My turn: A petition for the sheriff

By From page A4 | March 20, 2013

Pat Snellling


I was troubled by our El Dorado County Sheriff’s protest letter to Vice President Biden, so I decided to look at what these documents actually said.

The President’s Executive Orders are no different than what the State of California’s current orders: trace guns collected in a crime (Executive Order #9) and collect local data for background checks (#2). Those are the only ones that ask for something “from” the Sheriff.

The other orders are intended to provide tools to help him do his job: review categories of those who should be prohibited from guns (#4); direct the Department of Justice to add support to our local law enforcement (#10); and maximize local enforcement (#13).

Sheriff John D’Agostini admitted at the March 7 meeting that there was nothing in the 25 Executive Orders that would call for him to violate the Second Amendment.

I am not a gun owner, but three of my sons are gun owners, and they have no problem with these Executive Orders.

I have a lot of respect for the sheriff and his people, but blocking any effort to get guns out of the hands of criminals can only make his job that much more difficult.

I decided to collect signatures for a petition asking the sheriff to:

• Trace guns confiscated in a crime (he’s doing that now at the state level)
• Provide needed information for background checks (he’s doing this also at the state level).

D’Agostini said that he didn’t want to work with the Feds on this.

I question his decision on this after going over the testimony of the two ATF agents who testified at Darrell Issa’s Congressional Hearing on “Fast & Furious.”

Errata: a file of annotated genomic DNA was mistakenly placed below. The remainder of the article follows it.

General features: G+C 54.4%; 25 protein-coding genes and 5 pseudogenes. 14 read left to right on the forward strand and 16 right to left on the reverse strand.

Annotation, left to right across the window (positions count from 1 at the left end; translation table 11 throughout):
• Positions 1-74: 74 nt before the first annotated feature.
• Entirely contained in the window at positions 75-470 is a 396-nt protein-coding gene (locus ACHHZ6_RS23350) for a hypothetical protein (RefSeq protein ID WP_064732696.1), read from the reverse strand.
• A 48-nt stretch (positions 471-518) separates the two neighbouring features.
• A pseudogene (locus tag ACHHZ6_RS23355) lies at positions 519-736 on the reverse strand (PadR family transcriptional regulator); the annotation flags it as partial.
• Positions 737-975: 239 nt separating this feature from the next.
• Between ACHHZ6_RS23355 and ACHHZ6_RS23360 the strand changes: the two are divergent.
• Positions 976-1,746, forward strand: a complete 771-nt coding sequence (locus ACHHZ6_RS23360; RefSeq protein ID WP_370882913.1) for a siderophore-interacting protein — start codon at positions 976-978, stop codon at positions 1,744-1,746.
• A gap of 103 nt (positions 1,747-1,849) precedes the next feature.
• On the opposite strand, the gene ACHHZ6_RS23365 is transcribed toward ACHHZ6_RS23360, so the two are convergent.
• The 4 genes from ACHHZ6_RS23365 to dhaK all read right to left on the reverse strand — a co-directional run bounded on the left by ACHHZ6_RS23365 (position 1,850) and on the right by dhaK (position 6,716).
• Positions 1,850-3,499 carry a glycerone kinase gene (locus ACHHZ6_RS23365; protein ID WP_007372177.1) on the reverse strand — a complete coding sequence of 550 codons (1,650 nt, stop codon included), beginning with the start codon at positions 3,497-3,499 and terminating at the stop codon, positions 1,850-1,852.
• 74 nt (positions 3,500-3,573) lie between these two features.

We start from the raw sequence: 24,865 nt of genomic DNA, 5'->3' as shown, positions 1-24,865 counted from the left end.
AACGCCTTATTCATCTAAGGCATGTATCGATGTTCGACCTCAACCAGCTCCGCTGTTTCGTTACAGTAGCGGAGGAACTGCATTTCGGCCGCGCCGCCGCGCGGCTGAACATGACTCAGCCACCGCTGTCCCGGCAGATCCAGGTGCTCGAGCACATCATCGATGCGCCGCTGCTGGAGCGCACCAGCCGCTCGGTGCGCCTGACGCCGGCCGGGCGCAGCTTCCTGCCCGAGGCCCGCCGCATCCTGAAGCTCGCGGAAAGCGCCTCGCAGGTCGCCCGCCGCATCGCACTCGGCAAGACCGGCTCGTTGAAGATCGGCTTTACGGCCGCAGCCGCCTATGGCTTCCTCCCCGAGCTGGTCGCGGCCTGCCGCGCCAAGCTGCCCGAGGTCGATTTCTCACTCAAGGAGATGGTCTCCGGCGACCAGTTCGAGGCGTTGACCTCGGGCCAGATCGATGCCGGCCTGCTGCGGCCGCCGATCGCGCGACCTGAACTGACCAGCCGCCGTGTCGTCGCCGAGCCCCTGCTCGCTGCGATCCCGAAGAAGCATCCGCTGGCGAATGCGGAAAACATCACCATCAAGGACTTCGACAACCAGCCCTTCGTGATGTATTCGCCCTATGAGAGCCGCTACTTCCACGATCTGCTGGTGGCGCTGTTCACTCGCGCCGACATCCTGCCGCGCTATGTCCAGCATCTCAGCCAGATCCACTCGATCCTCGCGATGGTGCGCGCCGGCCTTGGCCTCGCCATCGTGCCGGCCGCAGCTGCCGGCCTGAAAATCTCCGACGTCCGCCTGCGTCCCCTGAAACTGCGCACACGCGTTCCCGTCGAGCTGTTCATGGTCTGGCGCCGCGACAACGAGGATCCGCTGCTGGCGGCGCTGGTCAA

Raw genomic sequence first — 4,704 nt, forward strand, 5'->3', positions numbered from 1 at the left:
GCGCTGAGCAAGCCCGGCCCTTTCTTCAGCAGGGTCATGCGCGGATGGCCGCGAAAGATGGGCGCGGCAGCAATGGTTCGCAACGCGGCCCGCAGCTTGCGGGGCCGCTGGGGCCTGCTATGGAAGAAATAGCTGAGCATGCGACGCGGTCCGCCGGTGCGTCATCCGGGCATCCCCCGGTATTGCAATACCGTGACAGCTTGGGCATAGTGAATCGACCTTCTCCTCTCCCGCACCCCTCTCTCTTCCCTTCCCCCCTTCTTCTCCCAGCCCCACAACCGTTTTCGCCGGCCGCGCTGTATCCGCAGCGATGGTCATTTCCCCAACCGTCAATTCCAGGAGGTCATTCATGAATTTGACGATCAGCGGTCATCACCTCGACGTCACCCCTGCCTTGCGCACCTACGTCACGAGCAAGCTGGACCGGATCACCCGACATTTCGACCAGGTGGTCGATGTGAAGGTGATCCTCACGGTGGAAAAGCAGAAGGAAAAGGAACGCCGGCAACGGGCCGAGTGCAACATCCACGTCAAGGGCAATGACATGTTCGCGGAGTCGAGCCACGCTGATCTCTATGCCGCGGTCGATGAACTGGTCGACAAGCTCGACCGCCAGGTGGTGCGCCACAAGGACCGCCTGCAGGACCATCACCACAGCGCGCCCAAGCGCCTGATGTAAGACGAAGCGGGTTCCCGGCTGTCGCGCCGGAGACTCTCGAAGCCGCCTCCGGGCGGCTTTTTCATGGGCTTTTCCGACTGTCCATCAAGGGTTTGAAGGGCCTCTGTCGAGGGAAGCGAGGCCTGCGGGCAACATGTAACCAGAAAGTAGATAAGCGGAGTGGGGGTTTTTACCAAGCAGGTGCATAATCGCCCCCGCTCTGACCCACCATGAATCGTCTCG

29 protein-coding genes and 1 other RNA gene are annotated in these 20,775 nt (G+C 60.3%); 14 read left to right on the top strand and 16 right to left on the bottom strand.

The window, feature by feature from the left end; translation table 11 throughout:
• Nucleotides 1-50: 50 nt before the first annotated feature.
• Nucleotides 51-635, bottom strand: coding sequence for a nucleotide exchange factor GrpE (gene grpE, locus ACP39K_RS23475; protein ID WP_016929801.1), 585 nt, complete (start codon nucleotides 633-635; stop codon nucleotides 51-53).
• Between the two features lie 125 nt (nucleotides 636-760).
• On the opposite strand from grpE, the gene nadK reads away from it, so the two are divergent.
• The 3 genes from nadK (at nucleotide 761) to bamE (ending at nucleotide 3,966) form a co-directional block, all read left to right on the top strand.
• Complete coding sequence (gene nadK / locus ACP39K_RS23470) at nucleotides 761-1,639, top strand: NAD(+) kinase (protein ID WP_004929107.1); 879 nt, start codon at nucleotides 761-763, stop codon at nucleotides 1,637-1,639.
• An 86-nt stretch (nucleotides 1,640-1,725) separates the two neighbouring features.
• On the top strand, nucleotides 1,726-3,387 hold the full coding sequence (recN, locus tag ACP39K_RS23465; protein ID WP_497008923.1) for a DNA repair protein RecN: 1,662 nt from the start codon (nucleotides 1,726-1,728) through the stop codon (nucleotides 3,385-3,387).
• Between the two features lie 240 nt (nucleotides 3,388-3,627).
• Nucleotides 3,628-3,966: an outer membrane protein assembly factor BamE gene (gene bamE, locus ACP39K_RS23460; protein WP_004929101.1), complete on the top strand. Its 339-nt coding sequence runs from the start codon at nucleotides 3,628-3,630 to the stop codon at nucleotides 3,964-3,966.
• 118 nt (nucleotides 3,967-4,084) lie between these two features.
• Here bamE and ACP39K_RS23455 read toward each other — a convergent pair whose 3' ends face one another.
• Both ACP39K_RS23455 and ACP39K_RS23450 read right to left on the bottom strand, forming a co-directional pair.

The agents said the major problem they had with stopping the “gun-walking” (their term) was caused by states not talking to each other and not sharing information.

A good example of this is the Beltway Sniper back in 2002, who committed a crime in Washington State, bought a gun in New Jersey, fired shots in Alabama with that gun, and killed 11 people in Virginia with the same gun. States were blocked from sharing anything and the ATF’s hands were tied with 2006 legislation blocking it from collecting data.

Police officers walked right past the sniper’s car on two separate occasions as it sat near the shootings. The officers didn’t have Alabama’s or New Jersey’s information. The ATF agents said if they could have shared this information, law officials might have been able to save the woman at the Shell gas station or the 72-year-old man walking down the street.

I’m not alone in our call for the sheriff to get these illegal guns and gun owners off the street.

I collected 500 signatures for my petition from people who live and work in El Dorado County asking D’Agostini to work with the federal government on “Responsible Gun Ownership.” Even after I handed my petition to the sheriff with numerous comments a week ago, I still have people coming up to me asking me if they can add their names.

I can only hope the sheriff hears our voices as well as he hears the others who are his political friends.

Pat Snelling ran for the board of the Georgetown Divide Public Utility District last year and is a resident of Garden Valley.

Pat Snelling

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